Kepler 78b is an Earth-sized exoplanet not too far from us–only about 700 light-years away. But don’t bother getting your hopes up about settling there, because Kepler 78b is one of the most aggressively unpleasant planets ever discovered (a competitive category, to be sure): its surface is covered with seas of boiling lava and it completes its orbit around its star in a whiplash-inducing 8.5 hours.
Researchers at MIT discovered the exoplanet while indulging an experiment: how close can a planet be to its star? Kepler 78b is about 40 times closer to its star than Mercury is to our sun; in fact, Kepler 78b’s orbit is only three times larger than the circumference of the star it’s orbiting! (Earth’s orbit is more than 215 times larger than the circumference of our sun, for comparison.)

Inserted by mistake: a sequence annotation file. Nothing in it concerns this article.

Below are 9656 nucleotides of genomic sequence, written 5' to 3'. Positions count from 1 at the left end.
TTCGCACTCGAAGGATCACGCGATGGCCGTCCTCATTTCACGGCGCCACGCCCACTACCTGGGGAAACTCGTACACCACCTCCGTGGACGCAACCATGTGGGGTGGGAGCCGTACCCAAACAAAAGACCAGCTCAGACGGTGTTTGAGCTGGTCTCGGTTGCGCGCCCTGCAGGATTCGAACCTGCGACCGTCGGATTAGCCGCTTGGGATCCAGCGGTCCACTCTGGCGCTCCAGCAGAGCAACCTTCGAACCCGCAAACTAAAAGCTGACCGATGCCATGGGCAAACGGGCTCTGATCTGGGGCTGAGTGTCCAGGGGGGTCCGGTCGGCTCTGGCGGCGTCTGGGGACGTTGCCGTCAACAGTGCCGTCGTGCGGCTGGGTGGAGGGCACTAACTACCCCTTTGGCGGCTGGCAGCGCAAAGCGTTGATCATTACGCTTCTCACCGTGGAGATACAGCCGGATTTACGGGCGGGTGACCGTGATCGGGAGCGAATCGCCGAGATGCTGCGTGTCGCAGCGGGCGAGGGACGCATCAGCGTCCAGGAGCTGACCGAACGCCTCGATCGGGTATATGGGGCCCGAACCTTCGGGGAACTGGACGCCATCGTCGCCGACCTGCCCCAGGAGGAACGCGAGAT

To find the planet, the team pored over research from NASA’s Kepler telescope, analyzing the tiny dips in light visible from stars, indicating that a planet might be passing in front. This particular star is younger than ours, and rotating twice as fast, which may have some influence on how Kepler 78b is able to exist. Not that Kepler 78b is a pleasant place; the researchers believe it’s made of some highly dense material, but that its surface is about 5,000° F and covered in oceans of boiling lava. Oh, and it completes its year in about as long as you complete one (relatively light!) day of work. It’s one of the fastest orbits ever detected.